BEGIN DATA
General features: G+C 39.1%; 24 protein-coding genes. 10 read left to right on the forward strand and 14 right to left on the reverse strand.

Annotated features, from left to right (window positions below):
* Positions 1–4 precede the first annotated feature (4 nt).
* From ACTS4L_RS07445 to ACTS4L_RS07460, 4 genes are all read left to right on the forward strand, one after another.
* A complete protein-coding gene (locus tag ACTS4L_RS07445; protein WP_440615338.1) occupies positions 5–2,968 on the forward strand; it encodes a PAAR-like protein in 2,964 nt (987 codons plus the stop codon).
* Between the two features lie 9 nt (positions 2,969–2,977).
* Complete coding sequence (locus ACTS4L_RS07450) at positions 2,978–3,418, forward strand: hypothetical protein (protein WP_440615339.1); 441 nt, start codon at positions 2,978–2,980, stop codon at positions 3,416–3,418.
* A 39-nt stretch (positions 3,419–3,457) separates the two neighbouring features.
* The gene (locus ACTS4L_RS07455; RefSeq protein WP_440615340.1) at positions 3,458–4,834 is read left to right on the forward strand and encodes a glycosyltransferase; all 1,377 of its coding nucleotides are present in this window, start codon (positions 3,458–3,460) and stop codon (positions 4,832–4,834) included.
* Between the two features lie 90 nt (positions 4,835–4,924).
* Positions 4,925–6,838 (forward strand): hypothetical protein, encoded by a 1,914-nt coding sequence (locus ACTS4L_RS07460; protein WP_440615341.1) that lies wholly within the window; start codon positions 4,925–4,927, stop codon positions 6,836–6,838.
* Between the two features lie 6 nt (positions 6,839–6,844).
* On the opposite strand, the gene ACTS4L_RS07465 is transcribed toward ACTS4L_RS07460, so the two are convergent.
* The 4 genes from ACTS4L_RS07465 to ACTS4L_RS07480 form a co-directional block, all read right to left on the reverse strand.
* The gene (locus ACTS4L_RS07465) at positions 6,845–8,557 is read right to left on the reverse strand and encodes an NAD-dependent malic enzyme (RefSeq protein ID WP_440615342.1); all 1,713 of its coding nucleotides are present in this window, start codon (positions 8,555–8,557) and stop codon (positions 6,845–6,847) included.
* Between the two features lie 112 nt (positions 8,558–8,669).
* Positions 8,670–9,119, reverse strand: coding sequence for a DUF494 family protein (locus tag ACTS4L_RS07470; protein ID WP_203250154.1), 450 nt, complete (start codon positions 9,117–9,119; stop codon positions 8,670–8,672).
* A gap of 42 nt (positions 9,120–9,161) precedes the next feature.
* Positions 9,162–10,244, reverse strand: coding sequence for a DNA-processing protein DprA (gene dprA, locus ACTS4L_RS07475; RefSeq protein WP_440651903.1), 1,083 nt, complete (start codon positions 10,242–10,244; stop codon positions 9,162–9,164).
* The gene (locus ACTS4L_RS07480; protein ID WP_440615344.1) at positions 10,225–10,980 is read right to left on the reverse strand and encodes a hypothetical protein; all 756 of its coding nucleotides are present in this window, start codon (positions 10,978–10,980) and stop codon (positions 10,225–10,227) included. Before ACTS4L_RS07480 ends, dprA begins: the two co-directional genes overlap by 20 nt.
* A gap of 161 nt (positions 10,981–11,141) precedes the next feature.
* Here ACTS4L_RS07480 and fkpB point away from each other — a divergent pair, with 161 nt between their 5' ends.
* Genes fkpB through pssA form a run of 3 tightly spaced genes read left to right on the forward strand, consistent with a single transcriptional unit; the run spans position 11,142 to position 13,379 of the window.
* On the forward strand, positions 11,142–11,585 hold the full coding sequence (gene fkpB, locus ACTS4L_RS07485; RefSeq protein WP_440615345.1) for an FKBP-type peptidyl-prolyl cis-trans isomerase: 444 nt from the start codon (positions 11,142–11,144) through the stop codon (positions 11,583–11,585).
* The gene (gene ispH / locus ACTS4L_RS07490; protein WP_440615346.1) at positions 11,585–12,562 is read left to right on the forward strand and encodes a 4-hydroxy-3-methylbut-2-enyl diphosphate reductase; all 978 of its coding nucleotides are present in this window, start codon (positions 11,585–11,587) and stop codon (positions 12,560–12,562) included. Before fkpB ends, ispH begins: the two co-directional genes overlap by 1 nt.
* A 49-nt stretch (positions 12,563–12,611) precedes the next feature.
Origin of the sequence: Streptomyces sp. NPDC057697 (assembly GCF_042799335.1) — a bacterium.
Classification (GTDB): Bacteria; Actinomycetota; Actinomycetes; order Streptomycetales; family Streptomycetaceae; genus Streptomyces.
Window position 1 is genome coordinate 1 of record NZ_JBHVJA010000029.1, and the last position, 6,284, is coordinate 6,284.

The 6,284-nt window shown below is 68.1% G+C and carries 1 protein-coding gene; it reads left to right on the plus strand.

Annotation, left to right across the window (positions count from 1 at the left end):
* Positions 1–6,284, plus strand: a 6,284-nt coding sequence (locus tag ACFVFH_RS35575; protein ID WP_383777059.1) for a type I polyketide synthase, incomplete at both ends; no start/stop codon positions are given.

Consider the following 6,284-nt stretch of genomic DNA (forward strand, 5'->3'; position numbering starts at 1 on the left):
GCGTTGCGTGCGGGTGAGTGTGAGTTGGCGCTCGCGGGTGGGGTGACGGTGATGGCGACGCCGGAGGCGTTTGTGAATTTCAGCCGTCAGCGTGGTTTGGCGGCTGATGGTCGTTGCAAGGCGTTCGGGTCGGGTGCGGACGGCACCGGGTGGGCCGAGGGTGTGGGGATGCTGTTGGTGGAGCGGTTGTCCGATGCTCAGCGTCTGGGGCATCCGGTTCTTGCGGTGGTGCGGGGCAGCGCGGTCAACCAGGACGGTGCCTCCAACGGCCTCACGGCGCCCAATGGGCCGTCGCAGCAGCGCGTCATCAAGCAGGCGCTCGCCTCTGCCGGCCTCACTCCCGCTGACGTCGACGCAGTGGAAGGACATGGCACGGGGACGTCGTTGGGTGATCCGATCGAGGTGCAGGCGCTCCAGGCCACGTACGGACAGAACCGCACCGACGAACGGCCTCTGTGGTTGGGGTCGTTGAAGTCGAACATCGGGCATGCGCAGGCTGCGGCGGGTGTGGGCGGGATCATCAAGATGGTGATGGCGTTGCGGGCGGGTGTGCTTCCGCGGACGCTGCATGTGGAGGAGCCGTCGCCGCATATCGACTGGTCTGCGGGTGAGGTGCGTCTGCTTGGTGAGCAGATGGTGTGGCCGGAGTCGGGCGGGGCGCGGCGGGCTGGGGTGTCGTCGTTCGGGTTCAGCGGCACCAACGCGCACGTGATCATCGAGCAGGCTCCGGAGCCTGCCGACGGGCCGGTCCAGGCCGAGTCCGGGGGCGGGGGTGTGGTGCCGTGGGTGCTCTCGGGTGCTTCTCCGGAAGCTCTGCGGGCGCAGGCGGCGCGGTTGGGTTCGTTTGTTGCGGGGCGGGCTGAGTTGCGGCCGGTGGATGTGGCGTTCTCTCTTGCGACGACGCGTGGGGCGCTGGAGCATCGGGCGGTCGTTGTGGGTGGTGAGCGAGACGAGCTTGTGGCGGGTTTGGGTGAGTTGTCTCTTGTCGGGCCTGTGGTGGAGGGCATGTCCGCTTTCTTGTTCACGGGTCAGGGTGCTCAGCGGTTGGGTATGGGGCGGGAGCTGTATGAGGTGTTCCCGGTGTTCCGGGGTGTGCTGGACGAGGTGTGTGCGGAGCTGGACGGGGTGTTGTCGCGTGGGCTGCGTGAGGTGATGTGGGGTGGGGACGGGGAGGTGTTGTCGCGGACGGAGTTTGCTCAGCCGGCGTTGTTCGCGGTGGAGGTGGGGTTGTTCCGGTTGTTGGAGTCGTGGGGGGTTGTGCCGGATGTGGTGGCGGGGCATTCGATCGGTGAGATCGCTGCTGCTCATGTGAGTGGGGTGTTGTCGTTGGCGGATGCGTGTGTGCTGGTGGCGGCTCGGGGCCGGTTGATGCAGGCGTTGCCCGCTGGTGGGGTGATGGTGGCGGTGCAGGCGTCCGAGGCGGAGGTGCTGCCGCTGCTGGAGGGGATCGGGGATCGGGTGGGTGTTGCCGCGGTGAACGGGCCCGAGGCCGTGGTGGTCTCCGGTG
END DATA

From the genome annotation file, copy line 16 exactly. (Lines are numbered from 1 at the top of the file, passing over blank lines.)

* Between the two features lie 112 nt (positions 8,558–8,669).